More information here.
31 May 2021
One of my favourite campaign modules of all time is The Court of Ardor by Terry K. Amthor.
Ardor is set in southern Middle-earth. But the region – and especially the malevolent Court itself – does not fit well in that world. The background to the Court does refer to the roles of Morgoth and Ungoliant in poisoning the Two Trees of Valinor, Laurelin and Telperion, and the subsequent creation of the sun and moon by the Valar. These connections, though, fail to overcome the stark differences in tone between the module’s setting and Tolkien’s Middle-earth. The Court is a secret society of powerful magic-users (astrologers, sorcerers, mentalists, and the like); even the non-spell-casting members of the Court have access to powerful magic items. The magic system of Rolemaster simply does not work well for Middle-earth. Moreover, Amthor’s treatment of elves in this book is quite “un-Tolkien” in nature. (The themes of the setting, I think, anticipate Amthor’s later creation, Shadow World, with its secretive organizations of extremely powerful immortals.)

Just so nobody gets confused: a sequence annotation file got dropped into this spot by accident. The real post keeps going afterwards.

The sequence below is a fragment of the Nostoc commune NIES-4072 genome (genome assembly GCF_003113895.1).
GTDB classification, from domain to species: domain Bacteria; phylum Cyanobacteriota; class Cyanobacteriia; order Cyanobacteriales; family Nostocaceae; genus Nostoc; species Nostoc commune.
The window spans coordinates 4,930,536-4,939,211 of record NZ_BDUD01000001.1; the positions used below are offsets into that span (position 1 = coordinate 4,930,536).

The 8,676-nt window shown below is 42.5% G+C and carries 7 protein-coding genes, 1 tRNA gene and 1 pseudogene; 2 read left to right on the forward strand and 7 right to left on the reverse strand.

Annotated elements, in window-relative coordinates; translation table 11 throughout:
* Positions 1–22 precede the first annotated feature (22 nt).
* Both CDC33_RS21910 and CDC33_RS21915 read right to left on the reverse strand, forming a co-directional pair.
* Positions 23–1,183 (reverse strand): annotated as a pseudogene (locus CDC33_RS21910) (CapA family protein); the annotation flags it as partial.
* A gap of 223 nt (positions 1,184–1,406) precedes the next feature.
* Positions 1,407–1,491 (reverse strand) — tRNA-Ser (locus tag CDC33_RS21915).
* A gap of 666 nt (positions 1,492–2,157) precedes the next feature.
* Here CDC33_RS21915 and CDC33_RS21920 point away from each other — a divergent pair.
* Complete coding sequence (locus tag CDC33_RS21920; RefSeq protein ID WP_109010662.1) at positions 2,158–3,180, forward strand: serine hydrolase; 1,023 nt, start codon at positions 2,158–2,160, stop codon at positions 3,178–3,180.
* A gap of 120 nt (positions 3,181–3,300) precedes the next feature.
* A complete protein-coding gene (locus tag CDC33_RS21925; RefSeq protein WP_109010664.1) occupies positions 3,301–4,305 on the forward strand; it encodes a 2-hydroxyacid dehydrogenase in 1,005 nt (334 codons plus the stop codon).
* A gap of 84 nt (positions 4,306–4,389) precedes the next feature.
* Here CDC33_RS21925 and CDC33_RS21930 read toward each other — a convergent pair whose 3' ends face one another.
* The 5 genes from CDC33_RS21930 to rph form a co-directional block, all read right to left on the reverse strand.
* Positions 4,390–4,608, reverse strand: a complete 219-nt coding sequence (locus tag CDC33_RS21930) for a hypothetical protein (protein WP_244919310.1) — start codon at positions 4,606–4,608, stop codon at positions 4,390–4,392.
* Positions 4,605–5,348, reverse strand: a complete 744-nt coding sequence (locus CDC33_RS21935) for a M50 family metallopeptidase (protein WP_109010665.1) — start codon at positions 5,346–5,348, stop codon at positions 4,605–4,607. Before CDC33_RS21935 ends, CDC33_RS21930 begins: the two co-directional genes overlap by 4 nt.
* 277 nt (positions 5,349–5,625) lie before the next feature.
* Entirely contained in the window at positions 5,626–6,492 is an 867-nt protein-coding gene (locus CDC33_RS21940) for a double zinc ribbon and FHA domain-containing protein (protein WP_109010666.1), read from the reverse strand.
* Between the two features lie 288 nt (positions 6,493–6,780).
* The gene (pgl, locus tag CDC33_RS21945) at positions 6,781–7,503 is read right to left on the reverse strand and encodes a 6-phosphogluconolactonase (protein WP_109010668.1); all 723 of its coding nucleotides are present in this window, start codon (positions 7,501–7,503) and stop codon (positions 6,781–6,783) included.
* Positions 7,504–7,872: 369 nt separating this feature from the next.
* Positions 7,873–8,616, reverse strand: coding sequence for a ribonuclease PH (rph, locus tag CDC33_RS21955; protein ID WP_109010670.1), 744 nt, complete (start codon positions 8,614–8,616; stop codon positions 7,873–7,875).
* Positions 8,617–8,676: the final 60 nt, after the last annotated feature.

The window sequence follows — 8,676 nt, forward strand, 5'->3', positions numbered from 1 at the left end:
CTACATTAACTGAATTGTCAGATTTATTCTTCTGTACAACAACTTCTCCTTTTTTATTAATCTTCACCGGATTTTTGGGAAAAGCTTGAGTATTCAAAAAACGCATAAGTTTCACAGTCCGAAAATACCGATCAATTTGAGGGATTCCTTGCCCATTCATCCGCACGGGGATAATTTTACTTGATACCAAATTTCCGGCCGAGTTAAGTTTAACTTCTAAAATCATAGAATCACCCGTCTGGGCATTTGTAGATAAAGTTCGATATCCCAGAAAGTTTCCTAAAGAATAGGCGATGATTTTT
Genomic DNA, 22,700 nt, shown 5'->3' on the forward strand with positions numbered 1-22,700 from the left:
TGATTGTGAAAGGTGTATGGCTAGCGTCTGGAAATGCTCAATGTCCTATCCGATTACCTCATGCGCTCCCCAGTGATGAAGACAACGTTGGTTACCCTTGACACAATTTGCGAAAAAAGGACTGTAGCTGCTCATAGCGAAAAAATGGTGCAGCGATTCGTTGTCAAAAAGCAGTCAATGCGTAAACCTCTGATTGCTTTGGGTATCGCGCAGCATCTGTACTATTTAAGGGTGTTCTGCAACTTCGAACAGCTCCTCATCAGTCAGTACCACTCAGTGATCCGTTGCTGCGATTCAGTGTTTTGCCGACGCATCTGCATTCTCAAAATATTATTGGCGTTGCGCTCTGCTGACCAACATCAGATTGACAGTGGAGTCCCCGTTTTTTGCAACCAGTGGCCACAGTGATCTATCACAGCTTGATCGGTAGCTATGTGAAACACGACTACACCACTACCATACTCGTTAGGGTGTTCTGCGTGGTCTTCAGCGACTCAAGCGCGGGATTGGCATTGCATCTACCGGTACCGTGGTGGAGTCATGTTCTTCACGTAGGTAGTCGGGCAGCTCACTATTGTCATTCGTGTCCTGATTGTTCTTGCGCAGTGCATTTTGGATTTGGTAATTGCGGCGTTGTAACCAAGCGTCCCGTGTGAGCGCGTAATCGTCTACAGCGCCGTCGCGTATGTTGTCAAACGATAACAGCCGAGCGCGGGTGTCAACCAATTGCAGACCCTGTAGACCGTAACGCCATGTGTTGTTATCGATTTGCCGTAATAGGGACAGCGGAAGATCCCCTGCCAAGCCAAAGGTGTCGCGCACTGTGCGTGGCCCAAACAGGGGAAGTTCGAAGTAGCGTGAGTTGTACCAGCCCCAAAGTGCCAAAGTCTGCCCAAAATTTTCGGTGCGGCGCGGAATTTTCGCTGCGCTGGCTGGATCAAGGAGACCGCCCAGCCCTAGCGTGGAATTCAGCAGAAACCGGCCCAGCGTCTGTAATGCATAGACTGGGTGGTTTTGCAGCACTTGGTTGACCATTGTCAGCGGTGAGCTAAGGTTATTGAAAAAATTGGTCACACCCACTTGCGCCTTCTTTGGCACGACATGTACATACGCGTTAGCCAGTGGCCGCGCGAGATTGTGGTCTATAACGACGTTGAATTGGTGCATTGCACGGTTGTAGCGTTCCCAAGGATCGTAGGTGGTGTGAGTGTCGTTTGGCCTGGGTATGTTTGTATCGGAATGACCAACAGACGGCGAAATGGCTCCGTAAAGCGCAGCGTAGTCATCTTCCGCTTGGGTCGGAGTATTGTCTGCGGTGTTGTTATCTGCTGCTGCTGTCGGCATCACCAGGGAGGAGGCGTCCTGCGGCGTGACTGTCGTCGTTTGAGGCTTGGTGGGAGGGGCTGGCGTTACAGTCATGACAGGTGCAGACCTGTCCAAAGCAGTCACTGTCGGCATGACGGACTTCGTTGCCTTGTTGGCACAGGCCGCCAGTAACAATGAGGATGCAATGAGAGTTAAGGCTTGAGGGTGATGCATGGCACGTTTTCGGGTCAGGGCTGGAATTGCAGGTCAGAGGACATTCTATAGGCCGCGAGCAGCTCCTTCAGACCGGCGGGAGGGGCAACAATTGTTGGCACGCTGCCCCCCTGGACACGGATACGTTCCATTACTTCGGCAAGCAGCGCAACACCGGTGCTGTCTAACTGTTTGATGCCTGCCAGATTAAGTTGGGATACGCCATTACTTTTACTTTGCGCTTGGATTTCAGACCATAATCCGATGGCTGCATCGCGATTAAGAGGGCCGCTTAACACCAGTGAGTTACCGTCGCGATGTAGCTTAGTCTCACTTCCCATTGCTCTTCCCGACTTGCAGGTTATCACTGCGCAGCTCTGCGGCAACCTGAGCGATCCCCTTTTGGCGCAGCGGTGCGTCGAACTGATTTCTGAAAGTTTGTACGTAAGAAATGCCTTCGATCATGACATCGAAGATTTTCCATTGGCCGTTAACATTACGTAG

Its “non-Middle-earth” character aside, though, The Court of Ardor is a great fantasy setting. Indeed, it has been a wish of mine to use this module for a campaign for over three decades now. I would relocate it to a different world if I were to do so – specifically, I would embed it in a ‘homebrew’ fantasy setting inspired more by Michael Moorcock and Jack Vance than Tolkien. I probably also would change certain elements of the setting, in particular, the overarching aim of the Court, as well as aspects of some of the cultures and peoples.